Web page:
Interesting Facts About The Kenyan Rothschild’s Giraffe

A huge part of the success of Kenyan tourism is thanks to the amazing wildlife that Kenyan soil offers. That being said, we will be periodically posting insightful and informative articles about some of the unique animals here. The aim is to make you more familiar with the wildlife you are going to experience once you are in Kenya, thus making your encounter more special and meaningful. Today we look at the Rothschild’s Giraffe. Below are some facts to know about this giraffe subspecies.

Name and Population

The Rothschild Giraffe was named after a great British Zoologist, Walter Rothschild. It is also referred to as the Ugandan Giraffe and the Baringo Giraffe, two areas where they can still be found. The Rothschild Giraffe, however, is among the most endangered of giraffe subspecies, with just a little over 1600 individuals alive in the wild today. Some parts of Uganda, Lake Nakuru National Park, Lake Baringo, Lake Naivasha and the Giraffe Center Nairobi are the only place that still hosts few herds, with the Southern Sudan group believed to be extinct.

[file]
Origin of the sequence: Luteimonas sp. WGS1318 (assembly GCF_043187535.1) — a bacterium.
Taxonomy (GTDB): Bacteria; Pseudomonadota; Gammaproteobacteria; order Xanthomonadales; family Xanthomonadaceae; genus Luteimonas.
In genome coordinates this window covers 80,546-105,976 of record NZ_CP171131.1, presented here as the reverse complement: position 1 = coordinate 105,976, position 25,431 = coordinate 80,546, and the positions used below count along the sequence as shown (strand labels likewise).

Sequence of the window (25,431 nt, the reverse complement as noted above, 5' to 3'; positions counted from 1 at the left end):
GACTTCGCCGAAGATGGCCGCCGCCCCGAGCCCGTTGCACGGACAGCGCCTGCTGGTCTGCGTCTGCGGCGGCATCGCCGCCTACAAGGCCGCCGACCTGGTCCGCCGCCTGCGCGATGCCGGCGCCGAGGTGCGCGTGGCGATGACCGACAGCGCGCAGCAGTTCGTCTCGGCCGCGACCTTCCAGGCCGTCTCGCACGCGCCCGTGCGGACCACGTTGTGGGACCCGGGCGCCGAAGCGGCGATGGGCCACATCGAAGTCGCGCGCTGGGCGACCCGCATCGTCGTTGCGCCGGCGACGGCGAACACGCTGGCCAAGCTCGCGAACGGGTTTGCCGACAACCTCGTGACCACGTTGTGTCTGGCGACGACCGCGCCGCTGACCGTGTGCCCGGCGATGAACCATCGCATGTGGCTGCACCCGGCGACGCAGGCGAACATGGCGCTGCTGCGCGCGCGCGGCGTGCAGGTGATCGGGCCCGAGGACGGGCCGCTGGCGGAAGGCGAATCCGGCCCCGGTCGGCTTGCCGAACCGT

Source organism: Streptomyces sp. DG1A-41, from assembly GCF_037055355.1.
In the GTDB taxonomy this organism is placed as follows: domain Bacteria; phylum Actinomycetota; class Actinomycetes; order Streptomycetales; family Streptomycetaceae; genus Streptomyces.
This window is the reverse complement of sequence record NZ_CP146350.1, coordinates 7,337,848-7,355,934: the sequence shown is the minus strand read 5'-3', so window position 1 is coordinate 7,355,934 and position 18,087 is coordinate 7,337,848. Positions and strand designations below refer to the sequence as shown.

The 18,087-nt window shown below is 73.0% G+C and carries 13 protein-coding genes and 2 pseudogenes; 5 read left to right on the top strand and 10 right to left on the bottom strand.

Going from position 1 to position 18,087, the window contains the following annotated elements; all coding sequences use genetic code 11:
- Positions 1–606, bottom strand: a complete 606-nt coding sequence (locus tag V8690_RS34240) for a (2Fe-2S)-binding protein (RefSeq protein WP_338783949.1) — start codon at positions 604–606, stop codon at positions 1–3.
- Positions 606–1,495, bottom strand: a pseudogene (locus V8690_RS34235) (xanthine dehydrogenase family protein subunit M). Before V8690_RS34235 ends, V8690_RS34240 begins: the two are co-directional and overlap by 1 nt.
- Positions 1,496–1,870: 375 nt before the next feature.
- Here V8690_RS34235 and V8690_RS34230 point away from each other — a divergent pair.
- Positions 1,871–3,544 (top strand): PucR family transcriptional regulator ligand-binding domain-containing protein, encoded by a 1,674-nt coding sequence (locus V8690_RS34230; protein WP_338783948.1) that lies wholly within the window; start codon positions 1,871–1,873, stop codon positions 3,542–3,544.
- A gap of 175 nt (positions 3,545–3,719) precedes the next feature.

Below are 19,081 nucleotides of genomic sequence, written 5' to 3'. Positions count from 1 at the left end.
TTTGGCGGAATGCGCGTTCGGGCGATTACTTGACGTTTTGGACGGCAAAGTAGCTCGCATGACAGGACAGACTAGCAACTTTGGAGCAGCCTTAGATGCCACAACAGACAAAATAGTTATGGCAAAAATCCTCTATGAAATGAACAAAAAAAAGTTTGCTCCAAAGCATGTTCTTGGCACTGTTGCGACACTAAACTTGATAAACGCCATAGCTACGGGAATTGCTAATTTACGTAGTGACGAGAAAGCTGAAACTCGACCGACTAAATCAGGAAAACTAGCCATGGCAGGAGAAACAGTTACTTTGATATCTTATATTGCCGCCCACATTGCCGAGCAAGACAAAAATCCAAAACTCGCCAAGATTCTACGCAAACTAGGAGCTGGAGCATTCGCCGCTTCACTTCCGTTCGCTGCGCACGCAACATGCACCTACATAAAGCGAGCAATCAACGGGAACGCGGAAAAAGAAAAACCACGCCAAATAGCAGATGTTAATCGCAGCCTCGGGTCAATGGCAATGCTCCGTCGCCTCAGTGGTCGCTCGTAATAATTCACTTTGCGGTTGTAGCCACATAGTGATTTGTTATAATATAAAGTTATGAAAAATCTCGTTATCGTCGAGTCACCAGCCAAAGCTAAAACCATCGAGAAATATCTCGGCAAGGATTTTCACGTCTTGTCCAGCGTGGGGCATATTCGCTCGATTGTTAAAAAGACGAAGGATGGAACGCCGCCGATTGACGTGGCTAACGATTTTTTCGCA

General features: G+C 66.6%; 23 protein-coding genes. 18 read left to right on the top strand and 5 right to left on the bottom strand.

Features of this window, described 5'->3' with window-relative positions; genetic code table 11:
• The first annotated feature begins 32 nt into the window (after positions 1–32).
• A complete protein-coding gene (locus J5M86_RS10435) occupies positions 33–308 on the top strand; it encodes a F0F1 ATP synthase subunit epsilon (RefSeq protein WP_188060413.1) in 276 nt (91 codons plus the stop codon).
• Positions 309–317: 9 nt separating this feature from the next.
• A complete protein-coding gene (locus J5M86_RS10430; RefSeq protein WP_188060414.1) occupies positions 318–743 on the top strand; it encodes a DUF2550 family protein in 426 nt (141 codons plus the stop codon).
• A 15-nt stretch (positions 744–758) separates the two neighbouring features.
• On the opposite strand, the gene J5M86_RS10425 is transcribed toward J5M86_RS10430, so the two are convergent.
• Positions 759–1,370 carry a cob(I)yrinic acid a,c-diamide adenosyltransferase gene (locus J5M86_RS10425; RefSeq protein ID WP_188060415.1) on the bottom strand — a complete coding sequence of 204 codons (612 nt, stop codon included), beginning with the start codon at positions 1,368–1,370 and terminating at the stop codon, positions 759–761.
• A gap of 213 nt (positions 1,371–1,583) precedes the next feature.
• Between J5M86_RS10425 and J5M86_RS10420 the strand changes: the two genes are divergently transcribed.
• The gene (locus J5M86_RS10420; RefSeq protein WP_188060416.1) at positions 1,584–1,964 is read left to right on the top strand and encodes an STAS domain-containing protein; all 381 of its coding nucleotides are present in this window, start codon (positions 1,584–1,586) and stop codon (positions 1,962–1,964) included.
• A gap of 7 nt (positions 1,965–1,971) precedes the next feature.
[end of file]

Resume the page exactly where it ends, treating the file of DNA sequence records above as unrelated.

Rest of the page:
The Rothschild Giraffe is considered the tallest subspecies growing up to 5.88 meters in height and an average of 800kilos in adulthood. The Rothschild Giraffe has a gestation period of between 14 and 16 months, bearing one calf commonly. In Kenya, there are two other subspecies i.e. The Maasai Giraffe and the Reticulated Giraffe. The Rothschild has specific physical differences between the two including:

  • Its spots only go to knee length with the rest of the lower leg being white. It makes the giraffe look like it is wearing white socks.
  • The giraffe is the only subspecies seen to have five ossicones. These hornlike features grow on giraffes. The rest have two or three.

Everyday Life

The Rothschild Giraffe live in small herds. However, males and females live separately and only meet to mate. They do not have a specific mating season like most animals. The females live together with their young ones until it is time for the males to separate. The giraffes are not a threat and can be friendly as long as they do not deem your presence a scare to them or their child. Females help raise the young as a herd and mother-child bond is the strongest.


The Rothschild Giraffe faces a threat from both poachers and predators. The young ones have a very low mortality rate of only 50%. That might explain why their numbers are growing at very low rates, considering only one calf can be born at a time.